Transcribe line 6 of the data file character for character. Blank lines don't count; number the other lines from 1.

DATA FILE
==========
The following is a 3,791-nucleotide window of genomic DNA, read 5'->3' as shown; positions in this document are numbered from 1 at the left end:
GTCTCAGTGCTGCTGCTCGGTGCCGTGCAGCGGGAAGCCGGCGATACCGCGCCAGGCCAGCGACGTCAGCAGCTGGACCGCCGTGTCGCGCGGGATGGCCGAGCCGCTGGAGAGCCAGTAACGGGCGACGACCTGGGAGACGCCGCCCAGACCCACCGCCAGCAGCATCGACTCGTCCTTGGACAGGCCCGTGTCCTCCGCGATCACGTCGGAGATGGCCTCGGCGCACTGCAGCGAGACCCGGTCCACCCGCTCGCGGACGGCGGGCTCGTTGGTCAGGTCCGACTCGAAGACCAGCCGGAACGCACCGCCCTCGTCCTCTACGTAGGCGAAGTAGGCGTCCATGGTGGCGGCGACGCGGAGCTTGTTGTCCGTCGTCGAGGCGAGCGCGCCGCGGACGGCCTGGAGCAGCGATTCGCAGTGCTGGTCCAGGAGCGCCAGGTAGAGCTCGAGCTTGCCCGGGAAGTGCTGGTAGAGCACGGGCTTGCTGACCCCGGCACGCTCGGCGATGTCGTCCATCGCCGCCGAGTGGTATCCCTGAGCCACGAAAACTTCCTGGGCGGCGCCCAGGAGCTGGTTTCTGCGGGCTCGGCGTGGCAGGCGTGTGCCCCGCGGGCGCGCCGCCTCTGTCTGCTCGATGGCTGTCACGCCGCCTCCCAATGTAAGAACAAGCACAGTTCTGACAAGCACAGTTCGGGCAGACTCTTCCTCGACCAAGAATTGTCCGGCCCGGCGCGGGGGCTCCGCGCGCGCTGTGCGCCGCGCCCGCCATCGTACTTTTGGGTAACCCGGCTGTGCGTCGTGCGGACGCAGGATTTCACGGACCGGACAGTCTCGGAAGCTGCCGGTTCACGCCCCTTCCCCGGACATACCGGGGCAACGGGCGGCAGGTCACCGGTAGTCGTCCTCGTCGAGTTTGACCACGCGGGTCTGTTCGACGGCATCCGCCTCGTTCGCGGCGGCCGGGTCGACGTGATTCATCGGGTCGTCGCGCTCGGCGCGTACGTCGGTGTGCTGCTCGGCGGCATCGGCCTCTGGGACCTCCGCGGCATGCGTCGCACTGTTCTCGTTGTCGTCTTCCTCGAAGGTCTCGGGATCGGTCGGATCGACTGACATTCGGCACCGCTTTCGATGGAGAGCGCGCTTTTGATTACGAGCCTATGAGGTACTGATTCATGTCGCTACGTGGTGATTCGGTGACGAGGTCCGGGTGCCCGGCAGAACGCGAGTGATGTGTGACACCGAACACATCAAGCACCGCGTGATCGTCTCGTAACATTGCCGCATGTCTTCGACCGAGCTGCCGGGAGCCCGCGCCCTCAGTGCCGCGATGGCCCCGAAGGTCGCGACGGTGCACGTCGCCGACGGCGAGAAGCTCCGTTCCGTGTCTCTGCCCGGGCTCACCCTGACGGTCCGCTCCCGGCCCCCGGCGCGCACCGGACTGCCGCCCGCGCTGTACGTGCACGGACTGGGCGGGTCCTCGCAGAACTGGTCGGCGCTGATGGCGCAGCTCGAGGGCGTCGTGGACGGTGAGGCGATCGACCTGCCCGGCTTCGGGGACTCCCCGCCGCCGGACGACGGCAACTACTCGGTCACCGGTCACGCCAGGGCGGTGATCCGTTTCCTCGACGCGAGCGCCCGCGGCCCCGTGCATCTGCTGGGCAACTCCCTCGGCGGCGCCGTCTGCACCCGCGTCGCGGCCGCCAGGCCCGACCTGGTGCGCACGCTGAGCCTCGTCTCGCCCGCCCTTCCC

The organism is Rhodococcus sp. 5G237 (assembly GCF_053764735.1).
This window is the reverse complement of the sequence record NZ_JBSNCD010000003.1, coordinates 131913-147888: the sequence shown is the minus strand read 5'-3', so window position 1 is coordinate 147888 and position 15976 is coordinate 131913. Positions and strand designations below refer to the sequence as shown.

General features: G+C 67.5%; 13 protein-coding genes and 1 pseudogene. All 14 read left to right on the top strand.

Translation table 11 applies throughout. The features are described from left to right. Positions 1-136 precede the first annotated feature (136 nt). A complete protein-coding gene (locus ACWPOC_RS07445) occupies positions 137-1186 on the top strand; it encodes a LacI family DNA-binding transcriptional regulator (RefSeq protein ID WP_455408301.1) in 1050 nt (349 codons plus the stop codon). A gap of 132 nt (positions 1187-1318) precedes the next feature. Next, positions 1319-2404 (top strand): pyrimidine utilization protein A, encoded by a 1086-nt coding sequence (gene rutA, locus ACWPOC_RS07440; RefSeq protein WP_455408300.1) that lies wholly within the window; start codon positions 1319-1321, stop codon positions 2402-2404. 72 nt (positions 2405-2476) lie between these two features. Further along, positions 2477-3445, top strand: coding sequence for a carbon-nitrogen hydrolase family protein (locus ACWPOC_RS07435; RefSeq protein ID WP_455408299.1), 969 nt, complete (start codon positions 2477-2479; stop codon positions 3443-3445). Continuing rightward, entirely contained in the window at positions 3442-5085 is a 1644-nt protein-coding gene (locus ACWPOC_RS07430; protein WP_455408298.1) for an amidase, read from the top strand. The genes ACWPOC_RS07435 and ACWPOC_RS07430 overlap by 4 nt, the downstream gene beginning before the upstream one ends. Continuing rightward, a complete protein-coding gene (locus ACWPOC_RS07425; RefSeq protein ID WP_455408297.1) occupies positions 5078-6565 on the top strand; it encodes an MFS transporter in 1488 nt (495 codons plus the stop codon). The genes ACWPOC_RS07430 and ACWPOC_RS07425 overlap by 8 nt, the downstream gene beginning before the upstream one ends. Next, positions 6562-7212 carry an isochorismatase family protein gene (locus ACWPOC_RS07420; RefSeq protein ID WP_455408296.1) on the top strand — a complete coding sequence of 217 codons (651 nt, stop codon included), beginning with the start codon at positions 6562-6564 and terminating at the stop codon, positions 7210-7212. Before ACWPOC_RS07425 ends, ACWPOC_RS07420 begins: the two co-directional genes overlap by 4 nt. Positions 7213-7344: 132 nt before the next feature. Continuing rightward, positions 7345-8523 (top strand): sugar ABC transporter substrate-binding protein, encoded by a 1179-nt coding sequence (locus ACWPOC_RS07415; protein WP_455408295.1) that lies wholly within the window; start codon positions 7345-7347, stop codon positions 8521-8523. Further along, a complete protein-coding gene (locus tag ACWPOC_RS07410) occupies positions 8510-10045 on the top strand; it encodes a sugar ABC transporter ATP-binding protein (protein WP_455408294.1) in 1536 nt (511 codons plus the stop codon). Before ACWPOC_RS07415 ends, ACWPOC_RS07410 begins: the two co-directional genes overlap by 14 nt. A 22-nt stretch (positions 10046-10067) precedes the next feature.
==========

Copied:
Translation table 11 applies throughout. The features are described from left to right. Positions 1-136 precede the first annotated feature (136 nt). A complete protein-coding gene (locus ACWPOC_RS07445) occupies positions 137-1186 on the top strand; it encodes a LacI family DNA-binding transcriptional regulator (RefSeq protein ID WP_455408301.1) in 1050 nt (349 codons plus the stop codon). A gap of 132 nt (positions 1187-1318) precedes the next feature. Next, positions 1319-2404 (top strand): pyrimidine utilization protein A, encoded by a 1086-nt coding sequence (gene rutA, locus ACWPOC_RS07440; RefSeq protein WP_455408300.1) that lies wholly within the window; start codon positions 1319-1321, stop codon positions 2402-2404. 72 nt (positions 2405-2476) lie between these two features. Further along, positions 2477-3445, top strand: coding sequence for a carbon-nitrogen hydrolase family protein (locus ACWPOC_RS07435; RefSeq protein ID WP_455408299.1), 969 nt, complete (start codon positions 2477-2479; stop codon positions 3443-3445). Continuing rightward, entirely contained in the window at positions 3442-5085 is a 1644-nt protein-coding gene (locus ACWPOC_RS07430; protein WP_455408298.1) for an amidase, read from the top strand. The genes ACWPOC_RS07435 and ACWPOC_RS07430 overlap by 4 nt, the downstream gene beginning before the upstream one ends. Continuing rightward, a complete protein-coding gene (locus ACWPOC_RS07425; RefSeq protein ID WP_455408297.1) occupies positions 5078-6565 on the top strand; it encodes an MFS transporter in 1488 nt (495 codons plus the stop codon). The genes ACWPOC_RS07430 and ACWPOC_RS07425 overlap by 8 nt, the downstream gene beginning before the upstream one ends. Next, positions 6562-7212 carry an isochorismatase family protein gene (locus ACWPOC_RS07420; RefSeq protein ID WP_455408296.1) on the top strand — a complete coding sequence of 217 codons (651 nt, stop codon included), beginning with the start codon at positions 6562-6564 and terminating at the stop codon, positions 7210-7212. Before ACWPOC_RS07425 ends, ACWPOC_RS07420 begins: the two co-directional genes overlap by 4 nt. Positions 7213-7344: 132 nt before the next feature. Continuing rightward, positions 7345-8523 (top strand): sugar ABC transporter substrate-binding protein, encoded by a 1179-nt coding sequence (locus ACWPOC_RS07415; protein WP_455408295.1) that lies wholly within the window; start codon positions 7345-7347, stop codon positions 8521-8523. Further along, a complete protein-coding gene (locus tag ACWPOC_RS07410) occupies positions 8510-10045 on the top strand; it encodes a sugar ABC transporter ATP-binding protein (protein WP_455408294.1) in 1536 nt (511 codons plus the stop codon). Before ACWPOC_RS07415 ends, ACWPOC_RS07410 begins: the two co-directional genes overlap by 14 nt. A 22-nt stretch (positions 10046-10067) precedes the next feature.